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An investigation into manipulations of format and predictability on the description of viewed sequences

Godber, J; (2006) An investigation into manipulations of format and predictability on the description of viewed sequences. Doctoral thesis , UCL (University College London). Green open access

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Abstract

A person's ability to convey events is an integral part of everyday communication. In the clinic, clients with aphasia are often asked to describe visually presented events to assess their event description abilities. Although there is a growing literature on the visual and cognitive factors that may facilitate event description for clients with aphasia, there has been very little research on whether dynamic depictions such as video, rather than static ones such as line drawing or photographs, would affect the quantity and quality of the descriptions. This study investigated the effect of visual format on the event descriptions of typical (non-aphasic) and atypical (aphasic) participants. Participants were shown four narrative sequences depicted in video clips and photos derived from the videos. The number and type of situations and the characters involved were matched across formats. Language output was analysed for quantity of output, syntactic complexity, and informational content. No advantage for video was found for either the controls or the people with aphasia. In fact, two of the people with aphasia showed some advantage for photographs. The study also considered whether varying the cognitive load by using event sequences of lower or higher predictability would affect the quantity or semantic accuracy of the descriptions. No advantage was found in using more predictable sequences indeed, two of the participants with aphasia produced better descriptions for the more unpredictable sequences.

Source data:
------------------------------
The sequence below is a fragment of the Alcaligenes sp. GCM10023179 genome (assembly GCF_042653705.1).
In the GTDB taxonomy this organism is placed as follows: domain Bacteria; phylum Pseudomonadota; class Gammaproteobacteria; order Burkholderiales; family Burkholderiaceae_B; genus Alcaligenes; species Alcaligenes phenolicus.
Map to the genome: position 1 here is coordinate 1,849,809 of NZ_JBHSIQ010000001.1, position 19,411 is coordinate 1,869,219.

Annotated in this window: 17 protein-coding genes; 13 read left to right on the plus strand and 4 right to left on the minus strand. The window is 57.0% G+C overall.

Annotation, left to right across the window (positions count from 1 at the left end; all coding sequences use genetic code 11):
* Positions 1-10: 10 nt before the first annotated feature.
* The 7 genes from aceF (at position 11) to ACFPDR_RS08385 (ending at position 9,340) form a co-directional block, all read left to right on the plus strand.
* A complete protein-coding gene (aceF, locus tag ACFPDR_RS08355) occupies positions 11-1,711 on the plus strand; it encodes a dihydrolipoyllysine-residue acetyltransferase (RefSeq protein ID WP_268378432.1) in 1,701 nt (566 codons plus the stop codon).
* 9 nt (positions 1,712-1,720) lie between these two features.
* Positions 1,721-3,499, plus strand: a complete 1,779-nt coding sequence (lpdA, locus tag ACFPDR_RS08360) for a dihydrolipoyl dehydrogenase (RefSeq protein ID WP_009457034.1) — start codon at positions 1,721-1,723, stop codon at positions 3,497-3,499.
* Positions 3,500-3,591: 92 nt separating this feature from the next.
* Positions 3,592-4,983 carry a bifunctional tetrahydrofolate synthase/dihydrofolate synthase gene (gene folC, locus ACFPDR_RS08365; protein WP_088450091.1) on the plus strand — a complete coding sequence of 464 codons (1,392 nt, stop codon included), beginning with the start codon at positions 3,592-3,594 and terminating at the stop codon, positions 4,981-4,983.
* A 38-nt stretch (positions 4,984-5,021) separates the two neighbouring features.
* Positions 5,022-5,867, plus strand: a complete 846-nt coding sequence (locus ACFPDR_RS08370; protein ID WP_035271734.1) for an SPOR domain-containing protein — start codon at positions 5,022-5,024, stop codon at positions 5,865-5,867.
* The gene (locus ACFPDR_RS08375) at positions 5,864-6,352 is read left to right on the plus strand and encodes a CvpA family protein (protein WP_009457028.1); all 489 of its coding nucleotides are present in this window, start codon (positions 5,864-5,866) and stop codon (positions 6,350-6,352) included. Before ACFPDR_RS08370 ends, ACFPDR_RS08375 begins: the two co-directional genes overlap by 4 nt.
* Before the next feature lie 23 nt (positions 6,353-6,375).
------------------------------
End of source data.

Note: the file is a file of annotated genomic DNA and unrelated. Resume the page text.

Type: Thesis (Doctoral)
Title: An investigation into manipulations of format and predictability on the description of viewed sequences
Open access status: An open access version is available from UCL Discovery
Language: English
Additional information: Thesis digitised by ProQuest. Third party copyright material has been removed from the ethesis. Images identifying individuals have been redacted or partially redacted to protect their identity.
UCL classification: UCL > Provost and Vice Provost Offices > School of Life and Medical Sciences > Faculty of Brain Sciences > Div of Psychology and Lang Sciences > Language and Cognition
URI: https://discovery.ucl.ac.uk/id/eprint/1566978
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